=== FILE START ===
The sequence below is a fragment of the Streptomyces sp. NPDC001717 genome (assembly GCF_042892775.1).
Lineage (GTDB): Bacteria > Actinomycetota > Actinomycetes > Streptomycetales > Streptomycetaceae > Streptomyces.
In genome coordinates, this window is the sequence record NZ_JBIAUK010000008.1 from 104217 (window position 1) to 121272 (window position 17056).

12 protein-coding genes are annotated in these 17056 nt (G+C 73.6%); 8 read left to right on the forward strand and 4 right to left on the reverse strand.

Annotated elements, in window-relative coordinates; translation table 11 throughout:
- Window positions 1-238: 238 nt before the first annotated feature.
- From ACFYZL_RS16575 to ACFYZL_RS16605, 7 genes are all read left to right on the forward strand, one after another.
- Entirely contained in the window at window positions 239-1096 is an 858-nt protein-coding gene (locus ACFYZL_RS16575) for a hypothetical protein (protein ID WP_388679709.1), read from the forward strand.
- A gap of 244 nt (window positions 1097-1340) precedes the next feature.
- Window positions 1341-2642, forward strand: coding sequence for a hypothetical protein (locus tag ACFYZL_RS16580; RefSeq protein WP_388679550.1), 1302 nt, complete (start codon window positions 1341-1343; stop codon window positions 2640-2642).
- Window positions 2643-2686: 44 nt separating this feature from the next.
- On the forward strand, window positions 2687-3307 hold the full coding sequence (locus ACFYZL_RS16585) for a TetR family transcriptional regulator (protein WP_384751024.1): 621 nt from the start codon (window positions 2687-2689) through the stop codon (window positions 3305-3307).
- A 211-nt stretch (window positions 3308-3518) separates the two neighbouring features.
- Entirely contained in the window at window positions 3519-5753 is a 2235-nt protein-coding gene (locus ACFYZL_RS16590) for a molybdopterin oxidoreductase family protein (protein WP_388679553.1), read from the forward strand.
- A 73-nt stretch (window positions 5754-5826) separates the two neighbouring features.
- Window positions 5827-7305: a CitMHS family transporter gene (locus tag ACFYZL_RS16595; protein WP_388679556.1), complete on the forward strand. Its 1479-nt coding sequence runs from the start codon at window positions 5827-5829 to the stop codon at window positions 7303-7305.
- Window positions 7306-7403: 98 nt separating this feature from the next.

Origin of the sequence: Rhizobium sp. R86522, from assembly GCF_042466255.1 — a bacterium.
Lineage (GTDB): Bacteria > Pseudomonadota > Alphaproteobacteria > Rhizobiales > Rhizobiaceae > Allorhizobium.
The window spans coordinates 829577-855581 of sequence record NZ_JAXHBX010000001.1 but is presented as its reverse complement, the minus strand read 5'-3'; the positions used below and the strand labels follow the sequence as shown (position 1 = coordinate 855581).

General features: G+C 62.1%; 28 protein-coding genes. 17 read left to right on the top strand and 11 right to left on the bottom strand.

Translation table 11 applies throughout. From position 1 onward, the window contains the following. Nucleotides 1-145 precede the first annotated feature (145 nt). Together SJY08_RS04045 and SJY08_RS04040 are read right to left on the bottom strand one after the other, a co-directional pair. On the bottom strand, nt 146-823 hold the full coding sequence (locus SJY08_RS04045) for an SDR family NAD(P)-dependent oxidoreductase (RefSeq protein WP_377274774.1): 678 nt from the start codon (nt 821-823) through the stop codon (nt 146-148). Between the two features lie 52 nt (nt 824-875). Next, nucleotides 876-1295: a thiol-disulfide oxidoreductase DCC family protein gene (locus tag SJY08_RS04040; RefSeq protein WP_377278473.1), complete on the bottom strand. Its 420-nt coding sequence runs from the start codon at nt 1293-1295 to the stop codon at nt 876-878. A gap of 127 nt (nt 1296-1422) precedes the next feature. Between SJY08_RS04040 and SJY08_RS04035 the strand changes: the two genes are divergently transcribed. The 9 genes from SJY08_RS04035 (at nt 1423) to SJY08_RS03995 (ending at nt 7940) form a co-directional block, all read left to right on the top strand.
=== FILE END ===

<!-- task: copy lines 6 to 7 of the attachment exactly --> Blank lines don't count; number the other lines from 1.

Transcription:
- Window positions 1-238: 238 nt before the first annotated feature.
- From ACFYZL_RS16575 to ACFYZL_RS16605, 7 genes are all read left to right on the forward strand, one after another.